Boehner’s Dilemma: Make History Or Be History
07/04/2013 - 10:14
Douglas Bloomfield

Congressional Republicans sometimes resemble a circular firing squad.  That's on display these days as libertarians, tea partiers, religious conservatives, pro-business fiscal conservatives, old-guard GOP’ers, some lonely moderates, assorted wingnuts and a perplexed leadership try to deal with immigration reform.

Some see the issue as one of law enforcement along a porous border, some see it as a political necessity if their party is to win back some of the 71% of Hispanic votes they lost to the Democrats last year and for others the highest priority is making sure Barack Obama doesn't win any bragging rights.

One of those caught in the middle is Speaker John Boehner (R-Ohio), who is torn between deciding whether he wants to make history or be history.

Major party donors say the party is widely seen as intolerant toward minorities, as in 2012 when in addition to losing 71% of Hispanic voters it also lost 73% of Asian Americans, 70% of Jews and 95% of African Americans.

A key element in the bipartisan reform bill that passed the Senate last week by 68-32 is the promise of a pathway to citizenship for 11 million undocumented aliens currently living in the United States.  House Republican leaders have said they will not bring the Senate bill to the floor and that whatever they do allow members to vote on will not have that citizenship provision.  In fact, Boehner said, nothing will come before the full House that doesn’t have the support of a majority of his caucus (the so-called Hastert rule).

The bipartisan Senate bill had the backing of major Jewish organizations and most Jewish voters, and is one more reason Jews, like Hispanics, are likely to remain in the Democratic column for years to come.

Whatever the outcome of immigration reform, as I point out in my Washington Watch column, the Democrats could find themselves in a win-win situation.  They either get credit for enacting a path to citizenship or see defeat of the legislation alienate Republicans from the fastest growing and most influential minority groups in the country.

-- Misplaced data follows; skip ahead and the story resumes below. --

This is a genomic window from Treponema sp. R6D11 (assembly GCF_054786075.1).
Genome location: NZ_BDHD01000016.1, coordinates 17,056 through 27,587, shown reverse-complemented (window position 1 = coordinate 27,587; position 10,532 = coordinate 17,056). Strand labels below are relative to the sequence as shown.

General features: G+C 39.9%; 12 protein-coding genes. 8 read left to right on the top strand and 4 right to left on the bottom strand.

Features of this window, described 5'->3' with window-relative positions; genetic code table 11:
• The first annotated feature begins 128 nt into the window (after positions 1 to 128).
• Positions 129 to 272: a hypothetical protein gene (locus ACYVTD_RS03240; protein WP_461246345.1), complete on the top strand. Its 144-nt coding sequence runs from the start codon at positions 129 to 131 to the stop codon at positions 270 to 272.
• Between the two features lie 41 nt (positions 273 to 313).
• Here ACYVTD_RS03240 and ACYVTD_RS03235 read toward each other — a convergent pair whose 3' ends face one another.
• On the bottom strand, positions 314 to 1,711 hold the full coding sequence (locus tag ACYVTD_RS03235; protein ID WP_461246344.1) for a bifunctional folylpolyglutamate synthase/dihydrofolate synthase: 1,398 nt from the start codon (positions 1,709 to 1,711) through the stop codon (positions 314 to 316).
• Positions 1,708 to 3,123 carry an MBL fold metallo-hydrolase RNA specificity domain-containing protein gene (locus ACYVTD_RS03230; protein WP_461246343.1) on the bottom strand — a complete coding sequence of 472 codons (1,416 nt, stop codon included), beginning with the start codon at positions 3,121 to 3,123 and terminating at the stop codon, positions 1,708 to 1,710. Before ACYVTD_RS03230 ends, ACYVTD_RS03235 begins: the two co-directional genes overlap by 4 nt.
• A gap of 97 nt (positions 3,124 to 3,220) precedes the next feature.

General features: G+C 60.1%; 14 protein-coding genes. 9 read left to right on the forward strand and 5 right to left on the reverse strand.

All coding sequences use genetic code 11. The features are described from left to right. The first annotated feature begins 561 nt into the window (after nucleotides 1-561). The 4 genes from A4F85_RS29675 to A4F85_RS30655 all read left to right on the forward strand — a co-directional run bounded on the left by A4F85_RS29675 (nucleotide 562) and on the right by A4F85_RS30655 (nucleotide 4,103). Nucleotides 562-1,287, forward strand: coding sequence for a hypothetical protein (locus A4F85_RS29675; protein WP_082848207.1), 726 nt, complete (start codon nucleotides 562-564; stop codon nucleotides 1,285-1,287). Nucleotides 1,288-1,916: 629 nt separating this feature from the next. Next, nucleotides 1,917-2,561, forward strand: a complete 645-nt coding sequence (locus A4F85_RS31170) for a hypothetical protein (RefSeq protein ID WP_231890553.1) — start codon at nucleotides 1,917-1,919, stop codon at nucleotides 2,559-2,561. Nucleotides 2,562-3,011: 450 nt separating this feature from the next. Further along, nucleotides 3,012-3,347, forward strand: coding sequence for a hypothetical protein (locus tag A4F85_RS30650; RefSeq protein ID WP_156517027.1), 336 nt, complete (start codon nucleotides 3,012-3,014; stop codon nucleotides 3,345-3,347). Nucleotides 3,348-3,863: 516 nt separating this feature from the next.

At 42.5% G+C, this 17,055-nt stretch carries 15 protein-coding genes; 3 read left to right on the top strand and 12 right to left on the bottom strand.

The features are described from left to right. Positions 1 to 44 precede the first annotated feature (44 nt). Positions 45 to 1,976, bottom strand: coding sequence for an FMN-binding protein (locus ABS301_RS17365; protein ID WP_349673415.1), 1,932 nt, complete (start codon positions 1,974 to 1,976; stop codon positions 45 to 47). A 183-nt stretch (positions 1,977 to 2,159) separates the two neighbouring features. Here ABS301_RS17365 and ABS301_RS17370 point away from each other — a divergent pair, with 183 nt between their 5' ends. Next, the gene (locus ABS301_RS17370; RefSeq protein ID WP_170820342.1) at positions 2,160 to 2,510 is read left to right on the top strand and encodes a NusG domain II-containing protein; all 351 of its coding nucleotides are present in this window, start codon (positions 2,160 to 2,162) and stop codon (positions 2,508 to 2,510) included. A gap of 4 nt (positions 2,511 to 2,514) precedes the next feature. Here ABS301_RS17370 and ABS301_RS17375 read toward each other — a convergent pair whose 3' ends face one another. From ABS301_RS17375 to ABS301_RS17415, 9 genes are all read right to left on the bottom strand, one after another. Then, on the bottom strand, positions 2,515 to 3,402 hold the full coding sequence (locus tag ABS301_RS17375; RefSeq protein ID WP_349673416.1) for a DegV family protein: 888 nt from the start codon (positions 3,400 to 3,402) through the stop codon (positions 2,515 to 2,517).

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the Republicans have made their own calculus.
1. If they oppose immigration reform, they'll stay stuck around 30 percent of the Latino vote;
2. If they favor immigration reform, they may increase their share to 35 percent, but on an overall basis the Dems will get a lot more votes.

John Boehner's Republican House members are primarily from districts where the Hispanic vote is not particularly significant. To these members, it's a lot easier to win re-election with low numbers among Hispanics than to beat back a challenge from another Rep who'll outflank them on the right.

Blame the system; blame the voting rights act which mandated districts of "minority-majority" to give blacks and latinos representation, but in effect marginalized them into gerrymandered ghettos.

and the idea that the majority of jews support substantive immigration reform with a path to citizenship for the 11 million who are here illegally may well sound nice among the leadership of the major Jewish organizations in their public statements, but it does not necessarily represent the preferences of the majority of Jews.

and there are very few Jews who will base their voting decision on a candidate's stance on immigration reform.